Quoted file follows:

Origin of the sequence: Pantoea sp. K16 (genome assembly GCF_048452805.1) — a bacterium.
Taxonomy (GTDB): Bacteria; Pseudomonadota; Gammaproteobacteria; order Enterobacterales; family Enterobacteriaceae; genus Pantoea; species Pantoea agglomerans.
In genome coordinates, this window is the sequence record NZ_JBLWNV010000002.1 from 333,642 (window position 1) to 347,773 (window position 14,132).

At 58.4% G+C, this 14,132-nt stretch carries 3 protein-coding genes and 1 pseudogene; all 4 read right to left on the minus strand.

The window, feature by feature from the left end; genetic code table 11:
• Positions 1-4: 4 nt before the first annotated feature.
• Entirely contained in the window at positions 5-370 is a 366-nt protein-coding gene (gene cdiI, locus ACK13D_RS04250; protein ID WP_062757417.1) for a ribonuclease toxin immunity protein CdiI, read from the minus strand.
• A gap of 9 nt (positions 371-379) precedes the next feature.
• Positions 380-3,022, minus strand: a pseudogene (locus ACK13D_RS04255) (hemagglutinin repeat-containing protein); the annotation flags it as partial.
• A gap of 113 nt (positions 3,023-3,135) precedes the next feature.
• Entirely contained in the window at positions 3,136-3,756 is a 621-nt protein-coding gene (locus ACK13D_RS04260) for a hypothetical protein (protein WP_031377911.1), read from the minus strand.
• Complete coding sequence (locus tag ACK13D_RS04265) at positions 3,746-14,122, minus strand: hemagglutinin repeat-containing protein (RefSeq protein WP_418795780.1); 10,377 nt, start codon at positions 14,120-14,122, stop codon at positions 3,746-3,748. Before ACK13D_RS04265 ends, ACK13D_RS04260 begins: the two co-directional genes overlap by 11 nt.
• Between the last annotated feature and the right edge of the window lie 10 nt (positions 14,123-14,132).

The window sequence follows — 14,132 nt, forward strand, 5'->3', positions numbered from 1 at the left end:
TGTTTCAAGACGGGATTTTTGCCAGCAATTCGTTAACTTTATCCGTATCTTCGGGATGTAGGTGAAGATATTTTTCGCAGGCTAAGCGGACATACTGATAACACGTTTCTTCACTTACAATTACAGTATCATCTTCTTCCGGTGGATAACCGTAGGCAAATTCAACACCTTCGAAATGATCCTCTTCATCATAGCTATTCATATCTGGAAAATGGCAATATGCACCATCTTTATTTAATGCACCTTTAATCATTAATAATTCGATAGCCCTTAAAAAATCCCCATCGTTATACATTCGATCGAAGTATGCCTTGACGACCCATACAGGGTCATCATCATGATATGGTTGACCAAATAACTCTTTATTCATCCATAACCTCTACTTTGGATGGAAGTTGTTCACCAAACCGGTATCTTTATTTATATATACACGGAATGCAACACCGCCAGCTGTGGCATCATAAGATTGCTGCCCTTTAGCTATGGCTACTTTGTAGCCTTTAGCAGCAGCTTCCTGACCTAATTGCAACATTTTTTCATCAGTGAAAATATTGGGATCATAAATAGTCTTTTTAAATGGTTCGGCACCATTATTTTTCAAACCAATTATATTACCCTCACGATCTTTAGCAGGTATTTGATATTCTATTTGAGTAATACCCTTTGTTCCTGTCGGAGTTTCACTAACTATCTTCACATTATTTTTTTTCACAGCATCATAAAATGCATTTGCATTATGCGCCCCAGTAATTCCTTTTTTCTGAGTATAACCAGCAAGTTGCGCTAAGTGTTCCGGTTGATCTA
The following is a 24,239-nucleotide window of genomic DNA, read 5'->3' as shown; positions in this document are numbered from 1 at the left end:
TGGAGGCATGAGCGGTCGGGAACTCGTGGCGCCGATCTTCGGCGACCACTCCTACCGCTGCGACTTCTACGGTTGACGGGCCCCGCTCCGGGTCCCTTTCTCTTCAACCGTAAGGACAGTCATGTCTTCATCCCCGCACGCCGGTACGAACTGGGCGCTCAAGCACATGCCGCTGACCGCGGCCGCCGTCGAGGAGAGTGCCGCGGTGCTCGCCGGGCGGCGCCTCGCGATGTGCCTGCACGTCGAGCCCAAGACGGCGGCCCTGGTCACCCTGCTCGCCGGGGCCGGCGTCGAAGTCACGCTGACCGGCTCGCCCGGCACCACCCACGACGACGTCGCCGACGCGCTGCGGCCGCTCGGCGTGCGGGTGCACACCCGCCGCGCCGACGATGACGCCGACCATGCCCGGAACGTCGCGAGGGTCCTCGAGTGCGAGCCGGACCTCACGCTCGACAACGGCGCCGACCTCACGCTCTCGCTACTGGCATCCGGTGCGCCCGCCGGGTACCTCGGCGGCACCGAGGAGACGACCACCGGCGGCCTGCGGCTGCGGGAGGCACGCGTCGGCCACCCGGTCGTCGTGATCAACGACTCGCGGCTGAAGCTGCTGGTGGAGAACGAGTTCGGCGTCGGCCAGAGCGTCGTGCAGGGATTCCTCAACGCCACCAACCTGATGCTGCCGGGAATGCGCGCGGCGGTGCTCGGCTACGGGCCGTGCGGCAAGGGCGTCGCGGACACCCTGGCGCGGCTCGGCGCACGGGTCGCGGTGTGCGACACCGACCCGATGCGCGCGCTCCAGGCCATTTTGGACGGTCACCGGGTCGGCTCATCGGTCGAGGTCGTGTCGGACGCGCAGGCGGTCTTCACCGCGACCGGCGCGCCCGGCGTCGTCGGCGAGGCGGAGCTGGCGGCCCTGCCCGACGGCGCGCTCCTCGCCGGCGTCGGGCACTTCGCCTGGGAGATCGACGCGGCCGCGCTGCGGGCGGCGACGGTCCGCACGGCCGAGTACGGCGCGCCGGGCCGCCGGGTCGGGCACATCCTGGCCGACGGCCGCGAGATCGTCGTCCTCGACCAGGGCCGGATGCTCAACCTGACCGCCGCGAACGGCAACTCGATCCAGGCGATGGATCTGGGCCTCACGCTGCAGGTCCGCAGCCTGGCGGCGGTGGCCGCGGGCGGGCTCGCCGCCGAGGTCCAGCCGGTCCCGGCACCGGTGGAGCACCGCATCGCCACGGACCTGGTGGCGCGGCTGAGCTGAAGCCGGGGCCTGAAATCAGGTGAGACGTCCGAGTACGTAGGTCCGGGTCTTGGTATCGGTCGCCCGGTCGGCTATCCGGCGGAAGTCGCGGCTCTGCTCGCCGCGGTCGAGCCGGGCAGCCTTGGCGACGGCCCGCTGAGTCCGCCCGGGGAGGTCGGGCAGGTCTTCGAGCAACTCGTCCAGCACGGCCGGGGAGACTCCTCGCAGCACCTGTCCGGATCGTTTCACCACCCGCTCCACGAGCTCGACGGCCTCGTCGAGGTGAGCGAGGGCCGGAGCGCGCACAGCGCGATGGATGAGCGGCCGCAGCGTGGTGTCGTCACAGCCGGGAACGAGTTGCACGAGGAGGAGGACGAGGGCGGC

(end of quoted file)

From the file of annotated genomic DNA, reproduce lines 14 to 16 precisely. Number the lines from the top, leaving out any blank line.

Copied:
The window sequence follows — 14,132 nt, forward strand, 5'->3', positions numbered from 1 at the left end:
TGTTTCAAGACGGGATTTTTGCCAGCAATTCGTTAACTTTATCCGTATCTTCGGGATGTAGGTGAAGATATTTTTCGCAGGCTAAGCGGACATACTGATAACACGTTTCTTCACTTACAATTACAGTATCATCTTCTTCCGGTGGATAACCGTAGGCAAATTCAACACCTTCGAAATGATCCTCTTCATCATAGCTATTCATATCTGGAAAATGGCAATATGCACCATCTTTATTTAATGCACCTTTAATCATTAATAATTCGATAGCCCTTAAAAAATCCCCATCGTTATACATTCGATCGAAGTATGCCTTGACGACCCATACAGGGTCATCATCATGATATGGTTGACCAAATAACTCTTTATTCATCCATAACCTCTACTTTGGATGGAAGTTGTTCACCAAACCGGTATCTTTATTTATATATACACGGAATGCAACACCGCCAGCTGTGGCATCATAAGATTGCTGCCCTTTAGCTATGGCTACTTTGTAGCCTTTAGCAGCAGCTTCCTGACCTAATTGCAACATTTTTTCATCAGTGAAAATATTGGGATCATAAATAGTCTTTTTAAATGGTTCGGCACCATTATTTTTCAAACCAATTATATTACCCTCACGATCTTTAGCAGGTATTTGATATTCTATTTGAGTAATACCCTTTGTTCCTGTCGGAGTTTCACTAACTATCTTCACATTATTTTTTTTCACAGCATCATAAAATGCATTTGCATTATGCGCCCCAGTAATTCCTTTTTTCTGAGTATAACCAGCAAGTTGCGCTAAGTGTTCCGGTTGATCTA
The following is a 24,239-nucleotide window of genomic DNA, read 5'->3' as shown; positions in this document are numbered from 1 at the left end: